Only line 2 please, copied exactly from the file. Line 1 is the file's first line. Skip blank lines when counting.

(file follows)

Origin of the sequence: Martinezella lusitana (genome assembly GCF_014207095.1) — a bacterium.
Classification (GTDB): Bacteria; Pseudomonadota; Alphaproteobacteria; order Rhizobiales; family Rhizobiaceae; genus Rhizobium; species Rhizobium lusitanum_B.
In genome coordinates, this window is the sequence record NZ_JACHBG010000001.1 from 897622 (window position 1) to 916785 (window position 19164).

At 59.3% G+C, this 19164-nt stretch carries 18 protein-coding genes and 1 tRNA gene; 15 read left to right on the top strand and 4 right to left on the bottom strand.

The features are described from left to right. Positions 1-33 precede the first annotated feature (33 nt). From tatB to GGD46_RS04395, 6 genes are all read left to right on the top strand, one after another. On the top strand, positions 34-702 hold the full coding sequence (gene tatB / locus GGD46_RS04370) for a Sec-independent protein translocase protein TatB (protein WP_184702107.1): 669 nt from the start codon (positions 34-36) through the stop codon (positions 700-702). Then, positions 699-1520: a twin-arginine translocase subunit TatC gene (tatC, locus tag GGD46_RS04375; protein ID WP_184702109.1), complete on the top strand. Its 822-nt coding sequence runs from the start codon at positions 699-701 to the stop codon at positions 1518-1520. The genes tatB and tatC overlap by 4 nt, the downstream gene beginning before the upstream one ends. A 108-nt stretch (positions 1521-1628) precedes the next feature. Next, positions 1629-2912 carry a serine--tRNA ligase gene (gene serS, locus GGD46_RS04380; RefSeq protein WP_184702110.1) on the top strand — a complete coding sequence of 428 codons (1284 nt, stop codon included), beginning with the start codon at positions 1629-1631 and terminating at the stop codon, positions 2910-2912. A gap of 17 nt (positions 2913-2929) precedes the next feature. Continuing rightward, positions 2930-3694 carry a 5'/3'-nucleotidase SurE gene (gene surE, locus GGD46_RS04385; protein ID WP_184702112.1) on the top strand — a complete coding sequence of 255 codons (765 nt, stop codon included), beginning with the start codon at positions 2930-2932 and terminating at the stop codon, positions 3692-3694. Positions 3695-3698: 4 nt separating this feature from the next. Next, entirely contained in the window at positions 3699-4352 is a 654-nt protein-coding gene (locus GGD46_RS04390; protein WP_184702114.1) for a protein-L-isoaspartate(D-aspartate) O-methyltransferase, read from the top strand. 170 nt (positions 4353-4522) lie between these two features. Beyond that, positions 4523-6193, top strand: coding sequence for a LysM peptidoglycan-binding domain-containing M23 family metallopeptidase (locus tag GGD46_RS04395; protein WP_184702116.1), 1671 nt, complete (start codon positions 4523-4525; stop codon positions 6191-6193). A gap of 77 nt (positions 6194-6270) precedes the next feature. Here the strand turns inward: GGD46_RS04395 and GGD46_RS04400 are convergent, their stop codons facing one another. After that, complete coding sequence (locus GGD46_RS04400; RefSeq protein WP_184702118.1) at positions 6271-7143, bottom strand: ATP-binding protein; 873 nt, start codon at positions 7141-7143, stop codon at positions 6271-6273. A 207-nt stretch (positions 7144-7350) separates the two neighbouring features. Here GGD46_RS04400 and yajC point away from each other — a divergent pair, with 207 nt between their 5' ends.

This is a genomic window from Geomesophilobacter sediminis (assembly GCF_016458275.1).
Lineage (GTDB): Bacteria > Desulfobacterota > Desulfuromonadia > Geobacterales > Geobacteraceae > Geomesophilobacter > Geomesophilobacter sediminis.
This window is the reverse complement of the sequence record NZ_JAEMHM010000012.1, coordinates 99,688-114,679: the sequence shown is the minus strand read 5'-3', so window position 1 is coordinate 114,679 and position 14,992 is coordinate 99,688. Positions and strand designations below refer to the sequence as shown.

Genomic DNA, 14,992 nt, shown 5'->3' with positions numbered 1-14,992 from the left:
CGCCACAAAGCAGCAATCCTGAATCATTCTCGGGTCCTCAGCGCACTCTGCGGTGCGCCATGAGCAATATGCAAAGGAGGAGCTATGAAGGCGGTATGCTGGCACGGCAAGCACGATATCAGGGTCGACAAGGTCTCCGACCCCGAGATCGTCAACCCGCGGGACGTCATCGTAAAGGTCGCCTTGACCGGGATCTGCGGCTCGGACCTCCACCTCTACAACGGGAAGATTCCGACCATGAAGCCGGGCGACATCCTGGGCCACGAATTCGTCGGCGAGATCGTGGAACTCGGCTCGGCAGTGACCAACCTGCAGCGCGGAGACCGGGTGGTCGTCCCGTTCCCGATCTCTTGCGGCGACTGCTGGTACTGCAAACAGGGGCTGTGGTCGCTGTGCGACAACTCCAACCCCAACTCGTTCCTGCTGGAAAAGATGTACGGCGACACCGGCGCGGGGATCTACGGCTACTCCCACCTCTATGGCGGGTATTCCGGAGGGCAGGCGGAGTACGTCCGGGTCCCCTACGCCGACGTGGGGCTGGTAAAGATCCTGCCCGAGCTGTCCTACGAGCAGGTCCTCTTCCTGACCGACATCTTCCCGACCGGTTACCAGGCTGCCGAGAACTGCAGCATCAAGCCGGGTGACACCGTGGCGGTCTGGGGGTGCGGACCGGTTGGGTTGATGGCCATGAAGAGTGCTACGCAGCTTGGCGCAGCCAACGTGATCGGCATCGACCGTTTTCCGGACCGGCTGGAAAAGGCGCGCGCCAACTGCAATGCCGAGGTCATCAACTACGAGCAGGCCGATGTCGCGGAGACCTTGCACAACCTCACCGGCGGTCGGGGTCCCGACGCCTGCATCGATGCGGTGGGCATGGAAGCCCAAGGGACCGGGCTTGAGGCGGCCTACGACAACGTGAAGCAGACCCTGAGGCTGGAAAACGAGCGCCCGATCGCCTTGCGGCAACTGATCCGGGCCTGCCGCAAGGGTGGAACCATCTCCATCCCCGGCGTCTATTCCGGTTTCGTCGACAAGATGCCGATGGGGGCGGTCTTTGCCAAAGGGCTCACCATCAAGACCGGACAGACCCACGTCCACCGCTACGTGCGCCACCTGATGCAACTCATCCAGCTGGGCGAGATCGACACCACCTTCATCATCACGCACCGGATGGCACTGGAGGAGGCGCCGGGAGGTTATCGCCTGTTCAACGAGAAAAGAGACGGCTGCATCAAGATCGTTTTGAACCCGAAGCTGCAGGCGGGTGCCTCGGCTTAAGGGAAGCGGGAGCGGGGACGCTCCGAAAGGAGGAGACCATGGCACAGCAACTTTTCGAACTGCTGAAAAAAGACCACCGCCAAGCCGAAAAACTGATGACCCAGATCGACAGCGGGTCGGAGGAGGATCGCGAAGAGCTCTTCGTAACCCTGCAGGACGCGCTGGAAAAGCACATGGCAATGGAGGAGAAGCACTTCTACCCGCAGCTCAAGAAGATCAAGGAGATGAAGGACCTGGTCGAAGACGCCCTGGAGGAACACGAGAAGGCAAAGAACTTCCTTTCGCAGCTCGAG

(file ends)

Classification (GTDB): Bacteria; Pseudomonadota; Alphaproteobacteria; order Rhizobiales; family Rhizobiaceae; genus Rhizobium; species Rhizobium lusitanum_B.